The best value, however, may well be the Daytimer package, which would have set you back $350. What will it cost this year? Undoubtedly more, but exact details won't be released until closer to the end of the year.
Oh, one other thing, if you want one of those passes, you don't just buy one online... you have to put in a request and they'll let you buy one if there's enough room.
Number of films screened: 125+ features and docos, 60+ shorts.
Value for money: About $10 per movie shown if you get a pass, more if you don't (and can deal with the line-ups in the snow).

What you'll see: A boatload of movies that will be hit major and minor release schedules in the coming year, as well as loads more flicks that will get a video/DVD release on the strength of being a Sundance selection. There are also loads of documentaries, most of which are already slated for a TV release (or even produced by the TV stations that will be soon showing them) and midnight movies that sell out quick but are almost always a hoot.

Celebrity-spotting: Sundance is the only film festival where the media themselves are regarded by the celeb-watchers as celebrities. Watching them walking around like peacocks can often be as much fun as watching the celebs themselves trying to be 'human', but if you're into the whole star thing, you'll go crazy at Sundance. A typical party we attended last year included Peter and Jane Fonda, Anna Paquin, Ed Norton, Salma Hayek, Mare Winningham, Troy Garity, Holly Hunter, Nick Nolte, Forest Whitaker, Katie Holmes... but be prepared - even if you can get into the party, the velvet rope continues on inside, dividing the room between those you want to talk to, and those who are you.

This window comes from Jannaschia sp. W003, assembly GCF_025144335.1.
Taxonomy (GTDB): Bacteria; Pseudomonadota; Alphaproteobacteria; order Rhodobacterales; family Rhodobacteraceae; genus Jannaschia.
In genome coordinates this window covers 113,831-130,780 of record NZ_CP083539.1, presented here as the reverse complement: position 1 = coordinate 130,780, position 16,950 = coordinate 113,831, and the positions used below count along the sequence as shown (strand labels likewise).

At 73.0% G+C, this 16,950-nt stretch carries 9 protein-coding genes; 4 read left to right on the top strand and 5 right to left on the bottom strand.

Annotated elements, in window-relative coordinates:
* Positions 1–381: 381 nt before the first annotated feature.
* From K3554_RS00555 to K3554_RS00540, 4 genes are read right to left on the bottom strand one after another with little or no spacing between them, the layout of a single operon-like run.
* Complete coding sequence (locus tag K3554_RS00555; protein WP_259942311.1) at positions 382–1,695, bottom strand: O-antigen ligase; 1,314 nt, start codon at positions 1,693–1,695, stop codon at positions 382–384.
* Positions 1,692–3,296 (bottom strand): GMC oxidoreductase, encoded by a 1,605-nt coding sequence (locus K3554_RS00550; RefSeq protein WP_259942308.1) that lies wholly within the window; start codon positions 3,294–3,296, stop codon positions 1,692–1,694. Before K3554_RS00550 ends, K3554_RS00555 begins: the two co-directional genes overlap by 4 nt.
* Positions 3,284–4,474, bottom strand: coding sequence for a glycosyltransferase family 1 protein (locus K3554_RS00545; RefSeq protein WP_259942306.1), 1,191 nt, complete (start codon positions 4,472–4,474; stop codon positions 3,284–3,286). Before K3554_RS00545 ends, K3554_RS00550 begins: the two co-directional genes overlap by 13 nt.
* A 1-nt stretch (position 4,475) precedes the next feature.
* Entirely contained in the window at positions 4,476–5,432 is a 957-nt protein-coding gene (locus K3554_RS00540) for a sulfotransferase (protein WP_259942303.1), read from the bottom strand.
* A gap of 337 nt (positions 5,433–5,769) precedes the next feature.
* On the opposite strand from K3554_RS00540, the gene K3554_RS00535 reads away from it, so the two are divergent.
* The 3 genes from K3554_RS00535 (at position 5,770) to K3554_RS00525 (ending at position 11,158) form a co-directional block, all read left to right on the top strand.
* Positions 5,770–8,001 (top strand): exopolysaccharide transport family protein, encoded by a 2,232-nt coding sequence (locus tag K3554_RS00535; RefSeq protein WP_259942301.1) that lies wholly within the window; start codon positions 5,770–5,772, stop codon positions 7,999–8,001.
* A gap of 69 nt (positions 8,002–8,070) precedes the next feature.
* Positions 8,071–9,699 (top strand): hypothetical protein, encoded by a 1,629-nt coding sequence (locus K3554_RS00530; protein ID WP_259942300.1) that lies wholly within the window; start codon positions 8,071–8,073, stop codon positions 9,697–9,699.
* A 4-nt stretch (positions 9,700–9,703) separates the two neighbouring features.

Accomodation: If you get your own hotel room in Park City, you're a goof. You MUST share with other people, or you'll be throwing away thousands of dollars. Most average hotel suites that would cost $60 in other cities or $40 by an airport run at around $180-$280 a night in Park City during Sundance time. A condo, with three or four bedrooms, will run you about $350-450 a night - if you book three months in advance.
If you're happy to travel half an hour at the beginning and end of each day (and don't mind feeding parking meters and being buried in snow drifts) you can stay outside Park City at place like Provo or Salt Lake City (both of which host some screenings), or Heber City. Heber City hotels will run about $40 a night, which is a bargain if you have wheels, and no bargain if you don't.
The Chateau Apres, which is close to the ski lifts, runs around $80 a night for single folk or up to $105 a night for groups of four, but it fills early. Call 1-800-357-3556
Take note: The free bus services in Sundance stop after the last screening, soif you're not staying within walking distance of Main St, you're going to be inconvenienced a lot.

Transport: There are plenty of shuttle services that will bring you to Park City from the Salt Lake City airport, even if your flight home leaves at 6am (thanks to American Airlines for that little lesson in the hardships of travel). Expect to pay up to $25 for this service, but when the snow's coming down, you'll be happy to do so.
Getting around in Park City is a breeze, because the festival runs an awesome free bus service. Every five minutes these things come past on a non-stop loop from venue to venue to parking lot to HQ to venue. The drivers are a happy bunch, the volunteers used to herd you into them are all even happier, and the trip around the full circuit takes maybe 20 minutes.